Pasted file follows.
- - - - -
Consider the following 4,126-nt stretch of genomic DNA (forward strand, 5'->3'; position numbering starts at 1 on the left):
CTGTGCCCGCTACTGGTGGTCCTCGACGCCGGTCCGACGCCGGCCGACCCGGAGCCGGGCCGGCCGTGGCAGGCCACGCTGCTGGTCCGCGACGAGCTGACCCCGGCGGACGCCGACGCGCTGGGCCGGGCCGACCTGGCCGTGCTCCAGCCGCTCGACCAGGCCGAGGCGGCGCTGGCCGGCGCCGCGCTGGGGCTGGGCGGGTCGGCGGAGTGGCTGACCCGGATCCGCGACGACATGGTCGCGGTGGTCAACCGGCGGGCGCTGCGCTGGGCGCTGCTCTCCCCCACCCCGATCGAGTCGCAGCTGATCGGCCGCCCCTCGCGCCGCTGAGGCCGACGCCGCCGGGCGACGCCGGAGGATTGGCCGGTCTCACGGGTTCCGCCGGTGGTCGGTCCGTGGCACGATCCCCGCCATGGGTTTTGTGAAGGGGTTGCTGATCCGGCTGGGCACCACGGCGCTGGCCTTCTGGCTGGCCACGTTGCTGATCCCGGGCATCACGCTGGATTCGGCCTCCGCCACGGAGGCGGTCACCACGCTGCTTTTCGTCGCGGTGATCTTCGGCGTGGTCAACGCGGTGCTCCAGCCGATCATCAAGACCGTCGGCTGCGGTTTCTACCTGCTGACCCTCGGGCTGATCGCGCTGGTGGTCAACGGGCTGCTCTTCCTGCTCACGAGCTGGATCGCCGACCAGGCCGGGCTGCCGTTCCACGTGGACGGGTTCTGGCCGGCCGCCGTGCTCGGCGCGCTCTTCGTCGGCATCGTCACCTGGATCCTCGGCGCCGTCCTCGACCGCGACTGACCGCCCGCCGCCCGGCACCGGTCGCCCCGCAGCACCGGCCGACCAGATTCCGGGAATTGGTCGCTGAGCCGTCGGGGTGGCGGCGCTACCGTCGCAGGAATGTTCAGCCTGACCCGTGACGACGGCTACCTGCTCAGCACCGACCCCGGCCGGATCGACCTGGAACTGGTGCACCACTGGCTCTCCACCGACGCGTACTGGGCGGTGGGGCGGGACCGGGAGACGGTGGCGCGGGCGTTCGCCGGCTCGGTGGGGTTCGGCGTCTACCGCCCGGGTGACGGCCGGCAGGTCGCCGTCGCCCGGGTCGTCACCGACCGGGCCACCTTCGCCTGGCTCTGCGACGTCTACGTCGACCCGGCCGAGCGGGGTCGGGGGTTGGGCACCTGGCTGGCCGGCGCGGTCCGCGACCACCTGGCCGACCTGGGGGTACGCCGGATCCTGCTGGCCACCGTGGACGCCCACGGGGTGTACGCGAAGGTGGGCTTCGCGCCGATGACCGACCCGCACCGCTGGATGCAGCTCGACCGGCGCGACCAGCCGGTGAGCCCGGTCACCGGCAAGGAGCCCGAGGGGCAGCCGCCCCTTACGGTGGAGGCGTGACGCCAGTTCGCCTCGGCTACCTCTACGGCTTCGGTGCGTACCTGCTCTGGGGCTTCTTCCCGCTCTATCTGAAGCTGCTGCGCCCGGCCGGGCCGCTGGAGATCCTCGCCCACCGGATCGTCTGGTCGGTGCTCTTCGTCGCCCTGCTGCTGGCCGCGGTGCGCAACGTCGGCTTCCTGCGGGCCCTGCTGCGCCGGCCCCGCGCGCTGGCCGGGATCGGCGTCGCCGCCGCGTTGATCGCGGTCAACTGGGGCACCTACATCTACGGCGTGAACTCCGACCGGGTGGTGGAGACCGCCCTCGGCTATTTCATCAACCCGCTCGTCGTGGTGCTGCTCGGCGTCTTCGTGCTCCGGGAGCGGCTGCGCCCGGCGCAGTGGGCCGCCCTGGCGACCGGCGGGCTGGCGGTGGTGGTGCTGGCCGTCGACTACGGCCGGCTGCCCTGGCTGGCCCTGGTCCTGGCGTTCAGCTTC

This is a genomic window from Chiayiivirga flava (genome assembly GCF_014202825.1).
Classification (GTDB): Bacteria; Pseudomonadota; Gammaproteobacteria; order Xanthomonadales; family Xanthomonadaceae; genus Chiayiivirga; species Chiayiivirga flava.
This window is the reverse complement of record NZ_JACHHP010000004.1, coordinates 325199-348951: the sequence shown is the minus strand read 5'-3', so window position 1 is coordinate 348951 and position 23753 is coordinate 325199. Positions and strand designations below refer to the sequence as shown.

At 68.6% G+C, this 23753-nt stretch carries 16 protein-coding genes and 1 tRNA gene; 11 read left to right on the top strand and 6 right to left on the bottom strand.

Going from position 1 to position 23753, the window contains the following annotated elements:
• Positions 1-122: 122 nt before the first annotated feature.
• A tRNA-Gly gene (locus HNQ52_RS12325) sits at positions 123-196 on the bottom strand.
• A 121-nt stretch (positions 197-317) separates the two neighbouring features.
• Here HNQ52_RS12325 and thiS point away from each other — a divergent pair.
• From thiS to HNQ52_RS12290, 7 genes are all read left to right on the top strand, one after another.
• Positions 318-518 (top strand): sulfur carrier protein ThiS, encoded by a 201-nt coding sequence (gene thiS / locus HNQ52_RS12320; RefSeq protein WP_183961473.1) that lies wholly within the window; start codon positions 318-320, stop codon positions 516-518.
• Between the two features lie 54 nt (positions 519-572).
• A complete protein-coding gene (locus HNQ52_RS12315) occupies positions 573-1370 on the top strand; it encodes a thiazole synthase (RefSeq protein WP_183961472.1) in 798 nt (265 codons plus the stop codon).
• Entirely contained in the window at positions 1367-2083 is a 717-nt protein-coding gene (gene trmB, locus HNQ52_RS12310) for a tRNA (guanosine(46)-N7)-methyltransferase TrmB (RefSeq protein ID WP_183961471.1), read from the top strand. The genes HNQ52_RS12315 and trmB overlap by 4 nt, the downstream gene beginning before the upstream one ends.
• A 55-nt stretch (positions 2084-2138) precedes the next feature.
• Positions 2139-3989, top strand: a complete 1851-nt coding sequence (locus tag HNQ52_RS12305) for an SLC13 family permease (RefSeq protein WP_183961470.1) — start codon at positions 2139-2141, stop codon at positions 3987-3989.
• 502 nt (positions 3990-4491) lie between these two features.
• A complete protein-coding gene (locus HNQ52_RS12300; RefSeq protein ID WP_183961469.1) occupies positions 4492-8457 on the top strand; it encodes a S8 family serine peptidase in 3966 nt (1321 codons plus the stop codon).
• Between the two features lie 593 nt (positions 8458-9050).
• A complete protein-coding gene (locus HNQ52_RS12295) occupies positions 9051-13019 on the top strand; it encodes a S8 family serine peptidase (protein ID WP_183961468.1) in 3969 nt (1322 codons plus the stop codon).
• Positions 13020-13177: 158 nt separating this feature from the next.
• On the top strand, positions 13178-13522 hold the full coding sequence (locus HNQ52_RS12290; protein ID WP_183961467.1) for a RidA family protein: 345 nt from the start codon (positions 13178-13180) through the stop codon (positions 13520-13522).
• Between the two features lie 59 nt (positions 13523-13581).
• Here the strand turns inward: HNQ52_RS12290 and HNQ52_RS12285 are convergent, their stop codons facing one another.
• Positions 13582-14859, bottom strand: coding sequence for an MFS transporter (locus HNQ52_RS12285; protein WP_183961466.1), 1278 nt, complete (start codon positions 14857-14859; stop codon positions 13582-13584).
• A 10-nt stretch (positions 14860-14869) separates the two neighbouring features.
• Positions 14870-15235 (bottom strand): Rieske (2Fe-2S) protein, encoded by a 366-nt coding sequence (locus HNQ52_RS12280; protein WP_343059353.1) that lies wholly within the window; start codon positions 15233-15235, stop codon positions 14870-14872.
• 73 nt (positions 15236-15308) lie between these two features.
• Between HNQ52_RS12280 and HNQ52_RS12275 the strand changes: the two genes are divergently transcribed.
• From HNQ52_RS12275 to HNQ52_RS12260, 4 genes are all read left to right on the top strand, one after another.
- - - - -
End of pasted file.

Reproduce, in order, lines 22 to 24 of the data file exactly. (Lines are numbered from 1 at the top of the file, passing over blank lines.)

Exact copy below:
• A complete protein-coding gene (locus HNQ52_RS12295) occupies positions 9051-13019 on the top strand; it encodes a S8 family serine peptidase (protein ID WP_183961468.1) in 3969 nt (1322 codons plus the stop codon).
• Positions 13020-13177: 158 nt separating this feature from the next.
• On the top strand, positions 13178-13522 hold the full coding sequence (locus HNQ52_RS12290; protein ID WP_183961467.1) for a RidA family protein: 345 nt from the start codon (positions 13178-13180) through the stop codon (positions 13520-13522).